Louisiana Gov. John J. McKeithen was behind payments to Ku Klux Klan leaders in the mid-1960s that were meant to suppress the racial violence swirling throughout Louisiana at the time, according to FBI records.
Several FBI entries in the file, which focused onprominent Klansman Robert Fuller of Monroe, concluded that Klan leaders were informed shortly after the 1964 gubernatorial election the state would pay them if they kept a lid on violent acts.
The 50-year-old reports were obtained by the LSU Cold Case Project under a Freedom of Information Act request.
Agents were led to believe the genesis of that strategy was the newly minted governor who received campaign support from some Klan leaders, support that steadily eroded after McKeithen took office because of his rapidly evolving policy of racial toleration and civil rights.
Whether McKeithen’s anti-violence strategy worked is unclear. U.S. Department of Justice and FBI investigations detail at least a half dozen Klan-related homicides, scores of beatings, and dozens of fire bombings in central Louisiana between 1964 and 1969. Whether it would have been worse without the tempering payments will never be known.
What is clear is that the KKK soon soured on McKeithen, whose moves toward better race relations and rights for blacks, did not sit well in Louisiana Klan circles. By 1967 handbills being circulated in Bogalusa were charging that McKeithen had asked for their vote and then double-crossed them. The Klan called for him and other Louisiana officeholders to be “tarred and feathered.”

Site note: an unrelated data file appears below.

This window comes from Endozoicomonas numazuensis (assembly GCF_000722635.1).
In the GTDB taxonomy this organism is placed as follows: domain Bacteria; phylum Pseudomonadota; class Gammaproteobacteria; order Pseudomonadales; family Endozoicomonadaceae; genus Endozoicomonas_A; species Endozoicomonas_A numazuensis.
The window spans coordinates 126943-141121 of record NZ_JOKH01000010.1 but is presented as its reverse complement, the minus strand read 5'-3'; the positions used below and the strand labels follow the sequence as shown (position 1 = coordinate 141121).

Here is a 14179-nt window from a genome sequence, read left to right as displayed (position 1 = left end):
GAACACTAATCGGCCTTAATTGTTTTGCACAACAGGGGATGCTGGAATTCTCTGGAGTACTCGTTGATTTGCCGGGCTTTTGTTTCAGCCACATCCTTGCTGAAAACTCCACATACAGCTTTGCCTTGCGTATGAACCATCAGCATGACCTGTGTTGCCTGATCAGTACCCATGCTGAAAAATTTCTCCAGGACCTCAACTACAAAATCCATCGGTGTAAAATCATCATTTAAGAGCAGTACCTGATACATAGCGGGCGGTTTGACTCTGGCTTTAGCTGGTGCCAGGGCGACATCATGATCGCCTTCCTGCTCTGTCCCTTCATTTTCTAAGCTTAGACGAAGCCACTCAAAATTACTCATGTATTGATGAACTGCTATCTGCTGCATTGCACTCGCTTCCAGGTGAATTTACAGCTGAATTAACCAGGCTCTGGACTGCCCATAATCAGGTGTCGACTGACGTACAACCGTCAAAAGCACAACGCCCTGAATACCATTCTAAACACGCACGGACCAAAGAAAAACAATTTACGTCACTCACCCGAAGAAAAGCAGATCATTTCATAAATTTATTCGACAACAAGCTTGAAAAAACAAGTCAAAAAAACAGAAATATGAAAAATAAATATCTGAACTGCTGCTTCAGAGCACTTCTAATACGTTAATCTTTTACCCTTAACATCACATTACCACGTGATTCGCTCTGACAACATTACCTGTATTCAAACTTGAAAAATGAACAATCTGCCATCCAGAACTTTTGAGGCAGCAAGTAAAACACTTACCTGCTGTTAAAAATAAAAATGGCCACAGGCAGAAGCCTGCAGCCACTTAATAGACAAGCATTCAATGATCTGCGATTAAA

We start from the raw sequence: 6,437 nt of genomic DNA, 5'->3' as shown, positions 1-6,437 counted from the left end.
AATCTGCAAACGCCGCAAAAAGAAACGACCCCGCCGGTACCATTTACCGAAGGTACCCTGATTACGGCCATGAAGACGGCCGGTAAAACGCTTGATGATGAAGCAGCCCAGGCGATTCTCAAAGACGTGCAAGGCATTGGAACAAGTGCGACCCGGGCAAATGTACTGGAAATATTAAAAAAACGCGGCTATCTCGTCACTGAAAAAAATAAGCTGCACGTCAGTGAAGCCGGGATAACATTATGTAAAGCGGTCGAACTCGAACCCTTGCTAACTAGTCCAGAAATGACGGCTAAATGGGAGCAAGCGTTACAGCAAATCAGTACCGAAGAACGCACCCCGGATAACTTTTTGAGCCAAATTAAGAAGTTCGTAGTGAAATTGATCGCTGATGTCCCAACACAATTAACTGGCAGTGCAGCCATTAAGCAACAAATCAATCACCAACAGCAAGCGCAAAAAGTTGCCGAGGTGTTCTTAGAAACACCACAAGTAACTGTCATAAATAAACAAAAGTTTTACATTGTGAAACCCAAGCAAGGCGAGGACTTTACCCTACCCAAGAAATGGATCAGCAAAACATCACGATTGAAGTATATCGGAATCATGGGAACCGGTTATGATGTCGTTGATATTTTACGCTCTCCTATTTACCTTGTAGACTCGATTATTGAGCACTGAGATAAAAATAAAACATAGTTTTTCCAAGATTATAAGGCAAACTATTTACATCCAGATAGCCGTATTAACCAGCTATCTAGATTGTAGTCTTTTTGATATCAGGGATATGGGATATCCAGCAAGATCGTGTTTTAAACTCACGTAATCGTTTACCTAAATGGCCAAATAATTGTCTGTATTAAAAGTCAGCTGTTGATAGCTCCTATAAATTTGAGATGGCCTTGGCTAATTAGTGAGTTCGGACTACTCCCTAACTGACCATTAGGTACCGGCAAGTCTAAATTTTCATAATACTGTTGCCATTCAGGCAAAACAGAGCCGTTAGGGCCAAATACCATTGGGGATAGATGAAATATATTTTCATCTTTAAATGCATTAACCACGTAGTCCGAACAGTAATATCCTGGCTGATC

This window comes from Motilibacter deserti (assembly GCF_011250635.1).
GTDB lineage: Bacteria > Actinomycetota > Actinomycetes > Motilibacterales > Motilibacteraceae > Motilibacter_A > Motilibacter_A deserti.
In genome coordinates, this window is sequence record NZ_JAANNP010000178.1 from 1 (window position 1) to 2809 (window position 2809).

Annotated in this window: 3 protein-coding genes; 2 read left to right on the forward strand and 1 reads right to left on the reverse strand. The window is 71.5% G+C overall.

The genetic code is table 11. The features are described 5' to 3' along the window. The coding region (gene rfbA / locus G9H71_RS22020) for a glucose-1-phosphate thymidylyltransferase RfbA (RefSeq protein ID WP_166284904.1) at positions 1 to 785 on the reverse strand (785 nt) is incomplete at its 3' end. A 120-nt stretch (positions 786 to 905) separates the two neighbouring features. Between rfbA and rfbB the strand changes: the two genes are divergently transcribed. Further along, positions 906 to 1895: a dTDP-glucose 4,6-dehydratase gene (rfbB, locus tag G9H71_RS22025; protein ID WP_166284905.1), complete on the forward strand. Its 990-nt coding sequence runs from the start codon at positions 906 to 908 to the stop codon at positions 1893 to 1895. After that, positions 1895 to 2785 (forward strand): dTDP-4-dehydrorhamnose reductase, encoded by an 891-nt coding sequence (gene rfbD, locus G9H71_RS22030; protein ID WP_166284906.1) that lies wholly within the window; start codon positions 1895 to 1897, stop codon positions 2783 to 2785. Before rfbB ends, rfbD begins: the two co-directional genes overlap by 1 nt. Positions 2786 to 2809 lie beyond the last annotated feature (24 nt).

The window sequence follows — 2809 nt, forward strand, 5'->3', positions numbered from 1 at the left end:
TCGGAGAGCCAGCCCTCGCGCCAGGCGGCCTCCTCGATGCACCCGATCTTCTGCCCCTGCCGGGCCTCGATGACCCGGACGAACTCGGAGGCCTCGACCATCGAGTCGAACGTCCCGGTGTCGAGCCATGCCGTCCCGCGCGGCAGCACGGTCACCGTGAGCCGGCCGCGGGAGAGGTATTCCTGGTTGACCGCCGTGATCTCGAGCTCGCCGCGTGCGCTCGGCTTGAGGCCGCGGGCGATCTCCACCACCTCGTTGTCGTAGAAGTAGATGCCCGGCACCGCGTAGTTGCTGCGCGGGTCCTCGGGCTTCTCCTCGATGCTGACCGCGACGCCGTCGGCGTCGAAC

But the declassified FBI documents point to McKeithen’s use of the Louisiana State Sovereignty Commission, a legislature-generated authority designed to keep state control of civil rights issues, to send privately raised money to the Klan.
The goal, according to the FBI, was to “maintain law and order in the State of Louisiana and to contact the Klan on a liaison basis in order to insure that no violence occurred.”
"Of his many accomplishments as governor, my grandfather was most proud of his record on Civil Rights and race relations during an explosive period in our country's history,” stated granddaughter Marjorie McKeithen, a New Orleans attorney, who was given the specific reports used for this story.
“Thanks to his leadership, Louisiana was spared much of the violence that permeated other southern states. Unlike other southern governors, he openly and publicly called the KKK ‘racist, hate mongers and trouble makers,’” according to the FBI and the KKK's own documents, and he protected the Civil Rights marchers at a time when it was not popular -- all serving to land him on the KKK's ‘Should Be Tarred and Feathered’ list.
“If he did assist in directing money to prevent violence (even the documents cited say they are based on rumors), his record shows he would have done so to help protect those seeking their God-given, equal rights."
Gus Weill of Baton Rouge, then McKeithen’s 30-year-old executive secretary (the 1960s equivalent of chief of staff), who would later become a political legend in Louisiana, said that while he had no first-hand knowledge of those northern Louisiana payments, they nevertheless would have “made sense.”
“John was completely practical. He wanted Louisiana to endure without the (racial) violence that Alabama and Mississippi were experiencing at the time.”
To that end, Weill related another little-known McKeithen anecdote: When Alabama Gov. George Wallace decided to run for president, he quietly slipped into Baton Rouge in 1967 to visit McKeithen. Wallace, said Weill, wanted the Louisiana governor to take the segregation leadership mantle Wallace had so proudly worn. McKeithen declined, informing Wallace, “I just don’t feel as strongly about it as you do, George.”